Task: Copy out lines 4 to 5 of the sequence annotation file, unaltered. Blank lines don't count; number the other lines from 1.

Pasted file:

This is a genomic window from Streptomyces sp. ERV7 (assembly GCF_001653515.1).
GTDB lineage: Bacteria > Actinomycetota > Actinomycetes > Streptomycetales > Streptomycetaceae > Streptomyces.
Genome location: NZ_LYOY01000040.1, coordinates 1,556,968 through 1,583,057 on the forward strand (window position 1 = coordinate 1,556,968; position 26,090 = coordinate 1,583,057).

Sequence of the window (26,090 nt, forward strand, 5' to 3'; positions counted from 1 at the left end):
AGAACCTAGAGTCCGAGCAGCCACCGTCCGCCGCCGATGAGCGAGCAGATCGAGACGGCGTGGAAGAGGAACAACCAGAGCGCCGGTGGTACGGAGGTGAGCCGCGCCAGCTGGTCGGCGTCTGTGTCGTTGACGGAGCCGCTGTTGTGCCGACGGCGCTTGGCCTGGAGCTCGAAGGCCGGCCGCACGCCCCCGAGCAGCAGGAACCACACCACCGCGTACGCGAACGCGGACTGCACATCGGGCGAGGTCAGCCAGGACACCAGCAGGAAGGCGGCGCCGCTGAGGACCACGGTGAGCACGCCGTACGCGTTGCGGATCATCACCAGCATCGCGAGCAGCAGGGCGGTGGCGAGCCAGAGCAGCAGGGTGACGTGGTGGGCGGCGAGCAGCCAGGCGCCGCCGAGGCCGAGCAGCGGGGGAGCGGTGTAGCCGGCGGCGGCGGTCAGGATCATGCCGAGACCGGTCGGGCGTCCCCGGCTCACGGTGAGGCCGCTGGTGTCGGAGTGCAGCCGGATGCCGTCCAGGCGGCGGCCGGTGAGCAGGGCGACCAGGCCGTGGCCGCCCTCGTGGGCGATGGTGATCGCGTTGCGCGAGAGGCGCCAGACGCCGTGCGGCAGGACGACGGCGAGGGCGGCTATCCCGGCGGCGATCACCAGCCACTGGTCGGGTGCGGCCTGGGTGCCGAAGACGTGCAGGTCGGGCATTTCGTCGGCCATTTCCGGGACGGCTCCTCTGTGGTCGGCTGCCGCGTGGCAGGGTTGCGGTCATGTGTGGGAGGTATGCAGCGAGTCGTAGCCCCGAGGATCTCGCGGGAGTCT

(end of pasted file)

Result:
Sequence of the window (26,090 nt, forward strand, 5' to 3'; positions counted from 1 at the left end):
AGAACCTAGAGTCCGAGCAGCCACCGTCCGCCGCCGATGAGCGAGCAGATCGAGACGGCGTGGAAGAGGAACAACCAGAGCGCCGGTGGTACGGAGGTGAGCCGCGCCAGCTGGTCGGCGTCTGTGTCGTTGACGGAGCCGCTGTTGTGCCGACGGCGCTTGGCCTGGAGCTCGAAGGCCGGCCGCACGCCCCCGAGCAGCAGGAACCACACCACCGCGTACGCGAACGCGGACTGCACATCGGGCGAGGTCAGCCAGGACACCAGCAGGAAGGCGGCGCCGCTGAGGACCACGGTGAGCACGCCGTACGCGTTGCGGATCATCACCAGCATCGCGAGCAGCAGGGCGGTGGCGAGCCAGAGCAGCAGGGTGACGTGGTGGGCGGCGAGCAGCCAGGCGCCGCCGAGGCCGAGCAGCGGGGGAGCGGTGTAGCCGGCGGCGGCGGTCAGGATCATGCCGAGACCGGTCGGGCGTCCCCGGCTCACGGTGAGGCCGCTGGTGTCGGAGTGCAGCCGGATGCCGTCCAGGCGGCGGCCGGTGAGCAGGGCGACCAGGCCGTGGCCGCCCTCGTGGGCGATGGTGATCGCGTTGCGCGAGAGGCGCCAGACGCCGTGCGGCAGGACGACGGCGAGGGCGGCTATCCCGGCGGCGATCACCAGCCACTGGTCGGGTGCGGCCTGGGTGCCGAAGACGTGCAGGTCGGGCATTTCGTCGGCCATTTCCGGGACGGCTCCTCTGTGGTCGGCTGCCGCGTGGCAGGGTTGCGGTCATGTGTGGGAGGTATGCAGCGAGTCGTAGCCCCGAGGATCTCGCGGGAGTCT